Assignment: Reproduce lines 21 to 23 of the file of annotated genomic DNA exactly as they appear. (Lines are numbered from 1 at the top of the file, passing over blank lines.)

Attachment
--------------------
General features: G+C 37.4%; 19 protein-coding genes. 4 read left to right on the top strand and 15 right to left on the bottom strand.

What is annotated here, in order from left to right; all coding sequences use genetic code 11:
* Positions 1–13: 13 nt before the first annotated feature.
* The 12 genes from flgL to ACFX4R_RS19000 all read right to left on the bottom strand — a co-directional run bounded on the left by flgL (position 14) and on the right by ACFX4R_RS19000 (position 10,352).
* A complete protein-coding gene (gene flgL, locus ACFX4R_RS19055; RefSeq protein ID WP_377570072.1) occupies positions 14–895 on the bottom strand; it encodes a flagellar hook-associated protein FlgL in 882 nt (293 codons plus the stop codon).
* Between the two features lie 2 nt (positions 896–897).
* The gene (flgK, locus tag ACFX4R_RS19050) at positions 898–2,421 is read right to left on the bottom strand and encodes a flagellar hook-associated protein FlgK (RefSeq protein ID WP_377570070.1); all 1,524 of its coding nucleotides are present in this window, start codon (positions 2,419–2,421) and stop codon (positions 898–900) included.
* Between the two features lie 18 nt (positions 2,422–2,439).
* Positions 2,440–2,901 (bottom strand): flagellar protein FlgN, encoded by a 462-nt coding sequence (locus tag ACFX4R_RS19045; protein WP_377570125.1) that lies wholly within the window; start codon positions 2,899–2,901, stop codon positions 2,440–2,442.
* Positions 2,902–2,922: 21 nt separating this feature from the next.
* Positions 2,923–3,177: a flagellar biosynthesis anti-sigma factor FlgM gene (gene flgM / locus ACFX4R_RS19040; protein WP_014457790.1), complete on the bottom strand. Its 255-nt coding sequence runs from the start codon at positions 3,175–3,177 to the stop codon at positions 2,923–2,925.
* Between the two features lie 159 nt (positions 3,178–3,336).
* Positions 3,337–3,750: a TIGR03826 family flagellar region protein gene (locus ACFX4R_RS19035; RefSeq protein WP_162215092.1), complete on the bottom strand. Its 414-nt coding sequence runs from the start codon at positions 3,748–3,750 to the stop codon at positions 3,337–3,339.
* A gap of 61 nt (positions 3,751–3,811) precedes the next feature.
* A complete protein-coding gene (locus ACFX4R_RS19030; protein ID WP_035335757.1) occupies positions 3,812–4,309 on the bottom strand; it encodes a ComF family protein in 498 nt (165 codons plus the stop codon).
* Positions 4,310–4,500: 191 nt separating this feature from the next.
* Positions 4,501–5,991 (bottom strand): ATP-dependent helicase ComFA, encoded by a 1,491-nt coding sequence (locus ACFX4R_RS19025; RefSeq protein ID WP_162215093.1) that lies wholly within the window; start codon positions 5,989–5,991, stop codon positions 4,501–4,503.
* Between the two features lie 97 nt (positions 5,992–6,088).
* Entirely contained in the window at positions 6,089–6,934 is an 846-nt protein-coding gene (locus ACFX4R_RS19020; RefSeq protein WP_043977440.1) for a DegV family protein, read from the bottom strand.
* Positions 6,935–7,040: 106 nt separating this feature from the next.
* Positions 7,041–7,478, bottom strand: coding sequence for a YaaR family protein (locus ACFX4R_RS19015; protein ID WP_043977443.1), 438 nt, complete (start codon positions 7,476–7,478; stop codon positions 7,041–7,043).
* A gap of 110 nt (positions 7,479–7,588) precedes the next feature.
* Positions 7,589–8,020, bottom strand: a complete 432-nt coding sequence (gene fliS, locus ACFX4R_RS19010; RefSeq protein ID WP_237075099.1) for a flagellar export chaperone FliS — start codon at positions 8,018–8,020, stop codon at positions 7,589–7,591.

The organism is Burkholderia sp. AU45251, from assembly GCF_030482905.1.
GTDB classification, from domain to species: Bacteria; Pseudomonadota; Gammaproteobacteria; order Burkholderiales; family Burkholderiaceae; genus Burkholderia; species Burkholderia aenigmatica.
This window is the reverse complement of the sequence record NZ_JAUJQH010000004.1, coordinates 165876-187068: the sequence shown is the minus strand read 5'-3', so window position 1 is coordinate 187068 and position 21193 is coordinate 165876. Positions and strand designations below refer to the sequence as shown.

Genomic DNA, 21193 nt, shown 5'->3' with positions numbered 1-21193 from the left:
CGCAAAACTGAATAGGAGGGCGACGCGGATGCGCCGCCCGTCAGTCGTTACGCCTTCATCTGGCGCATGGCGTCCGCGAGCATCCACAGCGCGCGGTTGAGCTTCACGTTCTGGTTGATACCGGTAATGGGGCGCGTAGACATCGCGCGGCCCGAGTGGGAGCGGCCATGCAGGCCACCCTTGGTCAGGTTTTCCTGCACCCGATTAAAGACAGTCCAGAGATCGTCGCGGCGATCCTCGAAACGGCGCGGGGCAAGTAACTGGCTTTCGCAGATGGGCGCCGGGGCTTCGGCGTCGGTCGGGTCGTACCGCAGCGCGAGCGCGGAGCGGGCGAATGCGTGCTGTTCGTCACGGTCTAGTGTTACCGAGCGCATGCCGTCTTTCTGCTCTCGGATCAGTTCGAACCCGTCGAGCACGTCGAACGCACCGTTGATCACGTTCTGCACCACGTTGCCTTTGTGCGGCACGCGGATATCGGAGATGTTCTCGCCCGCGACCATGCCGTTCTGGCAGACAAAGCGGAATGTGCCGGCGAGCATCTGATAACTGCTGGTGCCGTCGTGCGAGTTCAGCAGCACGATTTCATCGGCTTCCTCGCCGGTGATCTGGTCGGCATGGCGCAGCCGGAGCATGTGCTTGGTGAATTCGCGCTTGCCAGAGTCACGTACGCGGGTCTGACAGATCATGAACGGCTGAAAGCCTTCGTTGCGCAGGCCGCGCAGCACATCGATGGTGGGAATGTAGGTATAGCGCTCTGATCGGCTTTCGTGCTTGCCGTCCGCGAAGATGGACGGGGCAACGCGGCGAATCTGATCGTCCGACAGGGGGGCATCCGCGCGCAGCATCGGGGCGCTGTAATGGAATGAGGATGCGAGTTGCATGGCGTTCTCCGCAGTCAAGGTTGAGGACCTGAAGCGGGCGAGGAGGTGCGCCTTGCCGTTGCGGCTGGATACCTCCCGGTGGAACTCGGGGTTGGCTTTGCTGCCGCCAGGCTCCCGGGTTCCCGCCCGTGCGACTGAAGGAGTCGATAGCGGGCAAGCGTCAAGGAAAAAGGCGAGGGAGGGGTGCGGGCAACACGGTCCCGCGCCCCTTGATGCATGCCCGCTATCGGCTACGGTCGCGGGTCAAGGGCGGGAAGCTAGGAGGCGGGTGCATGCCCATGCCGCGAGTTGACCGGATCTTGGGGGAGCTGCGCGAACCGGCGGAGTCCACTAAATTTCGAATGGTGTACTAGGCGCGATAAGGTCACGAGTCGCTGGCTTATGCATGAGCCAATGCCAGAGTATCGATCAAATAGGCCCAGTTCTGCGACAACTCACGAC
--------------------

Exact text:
* Positions 7,041–7,478, bottom strand: coding sequence for a YaaR family protein (locus ACFX4R_RS19015; protein ID WP_043977443.1), 438 nt, complete (start codon positions 7,476–7,478; stop codon positions 7,041–7,043).
* A gap of 110 nt (positions 7,479–7,588) precedes the next feature.
* Positions 7,589–8,020, bottom strand: a complete 432-nt coding sequence (gene fliS, locus ACFX4R_RS19010; RefSeq protein ID WP_237075099.1) for a flagellar export chaperone FliS — start codon at positions 8,018–8,020, stop codon at positions 7,589–7,591.